By Alan Thomas, market manager at ZwickRoell Ltd
The Rockwell hardness test is the most commonly used hardness test method and is generally easier to perform than other types of hardness testing methods.
The test method is used on all metals, except in conditions where the test metal structure or surface condition would introduce too much variation, for example where the indentations would be too large for the application or where the sample size or shape prohibits its use.
The Rockwell method measures the permanent depth of indentation produced by a force on an indenter. First, a preliminary test force, commonly referred to as preload or minor load, is applied to a sample using a diamond or ball indenter. This preload breaks through the surface to reduce the effects of surface finish. After holding the preliminary test force for a specified dwell time, the baseline depth of indentation is measured.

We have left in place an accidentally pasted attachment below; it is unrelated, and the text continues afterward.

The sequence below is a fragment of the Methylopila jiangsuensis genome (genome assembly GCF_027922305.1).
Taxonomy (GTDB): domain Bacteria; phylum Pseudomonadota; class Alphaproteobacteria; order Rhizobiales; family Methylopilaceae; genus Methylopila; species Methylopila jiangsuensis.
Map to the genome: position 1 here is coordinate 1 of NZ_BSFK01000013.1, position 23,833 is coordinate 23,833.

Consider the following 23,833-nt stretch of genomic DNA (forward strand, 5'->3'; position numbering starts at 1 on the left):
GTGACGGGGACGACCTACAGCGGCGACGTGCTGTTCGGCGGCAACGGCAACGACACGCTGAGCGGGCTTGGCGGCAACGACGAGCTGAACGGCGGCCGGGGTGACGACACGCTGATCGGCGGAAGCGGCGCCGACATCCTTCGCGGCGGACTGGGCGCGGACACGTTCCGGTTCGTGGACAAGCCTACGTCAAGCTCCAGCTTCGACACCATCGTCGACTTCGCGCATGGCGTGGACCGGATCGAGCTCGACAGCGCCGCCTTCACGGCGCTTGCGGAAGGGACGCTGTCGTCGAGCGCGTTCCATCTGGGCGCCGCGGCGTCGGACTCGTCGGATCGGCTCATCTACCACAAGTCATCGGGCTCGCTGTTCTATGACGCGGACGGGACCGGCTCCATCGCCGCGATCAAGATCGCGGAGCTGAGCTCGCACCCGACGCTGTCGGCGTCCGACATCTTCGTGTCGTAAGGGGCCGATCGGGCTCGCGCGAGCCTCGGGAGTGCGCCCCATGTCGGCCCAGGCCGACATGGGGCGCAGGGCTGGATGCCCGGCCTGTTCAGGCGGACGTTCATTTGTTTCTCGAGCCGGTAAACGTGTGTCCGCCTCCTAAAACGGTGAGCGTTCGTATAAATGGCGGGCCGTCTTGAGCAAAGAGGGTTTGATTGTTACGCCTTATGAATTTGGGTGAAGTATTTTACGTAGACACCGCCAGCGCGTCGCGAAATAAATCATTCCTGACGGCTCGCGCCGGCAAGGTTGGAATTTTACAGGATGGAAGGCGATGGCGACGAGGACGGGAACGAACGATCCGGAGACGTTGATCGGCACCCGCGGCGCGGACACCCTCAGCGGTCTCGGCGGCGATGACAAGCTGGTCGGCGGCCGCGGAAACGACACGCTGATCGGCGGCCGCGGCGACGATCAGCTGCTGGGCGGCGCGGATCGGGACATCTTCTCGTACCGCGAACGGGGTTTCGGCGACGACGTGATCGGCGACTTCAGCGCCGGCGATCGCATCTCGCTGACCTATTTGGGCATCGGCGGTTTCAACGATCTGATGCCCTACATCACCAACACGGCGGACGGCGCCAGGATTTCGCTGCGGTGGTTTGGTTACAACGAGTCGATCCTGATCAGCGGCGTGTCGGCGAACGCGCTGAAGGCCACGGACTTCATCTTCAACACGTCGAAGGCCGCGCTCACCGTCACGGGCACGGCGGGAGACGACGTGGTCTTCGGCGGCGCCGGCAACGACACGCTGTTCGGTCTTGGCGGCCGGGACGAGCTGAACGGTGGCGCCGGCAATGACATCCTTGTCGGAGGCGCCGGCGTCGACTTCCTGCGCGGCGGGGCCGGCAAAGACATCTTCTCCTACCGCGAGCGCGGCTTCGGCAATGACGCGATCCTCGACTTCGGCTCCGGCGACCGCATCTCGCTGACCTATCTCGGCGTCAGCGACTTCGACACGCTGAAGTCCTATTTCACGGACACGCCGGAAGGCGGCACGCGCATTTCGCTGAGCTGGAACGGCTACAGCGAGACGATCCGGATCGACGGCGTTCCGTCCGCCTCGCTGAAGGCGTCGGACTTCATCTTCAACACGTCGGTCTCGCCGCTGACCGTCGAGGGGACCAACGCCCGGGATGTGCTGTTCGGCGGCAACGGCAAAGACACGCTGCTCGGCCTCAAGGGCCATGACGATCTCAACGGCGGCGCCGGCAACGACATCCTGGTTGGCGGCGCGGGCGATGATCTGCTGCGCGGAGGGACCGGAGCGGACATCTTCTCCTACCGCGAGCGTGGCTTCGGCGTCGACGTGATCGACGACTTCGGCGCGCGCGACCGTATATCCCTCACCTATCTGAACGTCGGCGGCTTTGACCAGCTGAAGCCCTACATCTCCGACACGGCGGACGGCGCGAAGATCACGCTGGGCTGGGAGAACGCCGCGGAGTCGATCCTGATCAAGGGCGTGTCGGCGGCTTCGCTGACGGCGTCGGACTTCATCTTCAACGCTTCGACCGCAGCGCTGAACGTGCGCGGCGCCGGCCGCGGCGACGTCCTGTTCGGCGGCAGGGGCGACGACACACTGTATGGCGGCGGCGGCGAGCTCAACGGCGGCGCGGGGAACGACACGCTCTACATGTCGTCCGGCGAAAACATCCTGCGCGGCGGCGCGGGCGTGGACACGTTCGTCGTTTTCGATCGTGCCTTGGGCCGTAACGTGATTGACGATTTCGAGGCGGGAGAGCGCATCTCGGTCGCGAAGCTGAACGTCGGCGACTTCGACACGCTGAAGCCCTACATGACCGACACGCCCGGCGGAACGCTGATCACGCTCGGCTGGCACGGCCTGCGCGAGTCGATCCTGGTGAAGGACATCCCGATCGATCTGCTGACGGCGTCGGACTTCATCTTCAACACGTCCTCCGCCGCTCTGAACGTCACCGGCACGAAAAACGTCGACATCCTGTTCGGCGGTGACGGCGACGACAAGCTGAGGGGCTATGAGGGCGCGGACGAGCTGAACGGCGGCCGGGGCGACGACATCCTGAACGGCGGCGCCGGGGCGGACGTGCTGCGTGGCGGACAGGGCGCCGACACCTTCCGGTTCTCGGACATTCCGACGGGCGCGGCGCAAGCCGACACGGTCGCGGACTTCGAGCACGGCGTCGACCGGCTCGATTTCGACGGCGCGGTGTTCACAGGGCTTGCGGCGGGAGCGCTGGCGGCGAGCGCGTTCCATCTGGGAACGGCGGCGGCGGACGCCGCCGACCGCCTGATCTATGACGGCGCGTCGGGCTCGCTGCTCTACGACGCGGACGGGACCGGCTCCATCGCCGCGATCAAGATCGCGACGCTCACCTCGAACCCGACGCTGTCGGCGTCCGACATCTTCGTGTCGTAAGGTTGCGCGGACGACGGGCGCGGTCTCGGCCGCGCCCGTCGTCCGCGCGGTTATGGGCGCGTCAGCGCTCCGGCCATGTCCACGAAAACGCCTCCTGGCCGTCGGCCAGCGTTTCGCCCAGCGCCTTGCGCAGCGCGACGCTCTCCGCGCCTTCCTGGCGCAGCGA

After the preload, an additional load, call the major load, is added to reach the total required test load. This force is held for a predetermined amount of time to allow for elastic recovery. This major load is then released, returning to the preliminary load. After holding the preliminary test force for a specified dwell time, the final depth of indentation is measured. The Rockwell hardness value is derived from the difference in the baseline and final depth measurements and this distance is converted to a hardness number. The preliminary test force is removed and the indenter is retracted from the test specimen.
It is also important that there should be no deflection of the test sample or testing machine during the loading application – from conditions such as dirt under the test specimen or on the machine elevating screw. It is important to keep the surface finish clean and decarburisation from heat treatment should be removed. It should also be noted that sheet metal can be too thin and too soft for testing on a particular Rockwell scale – without exceeding minimum thickness requirements and potentially indenting the test anvil – resulting in erroneous test results.
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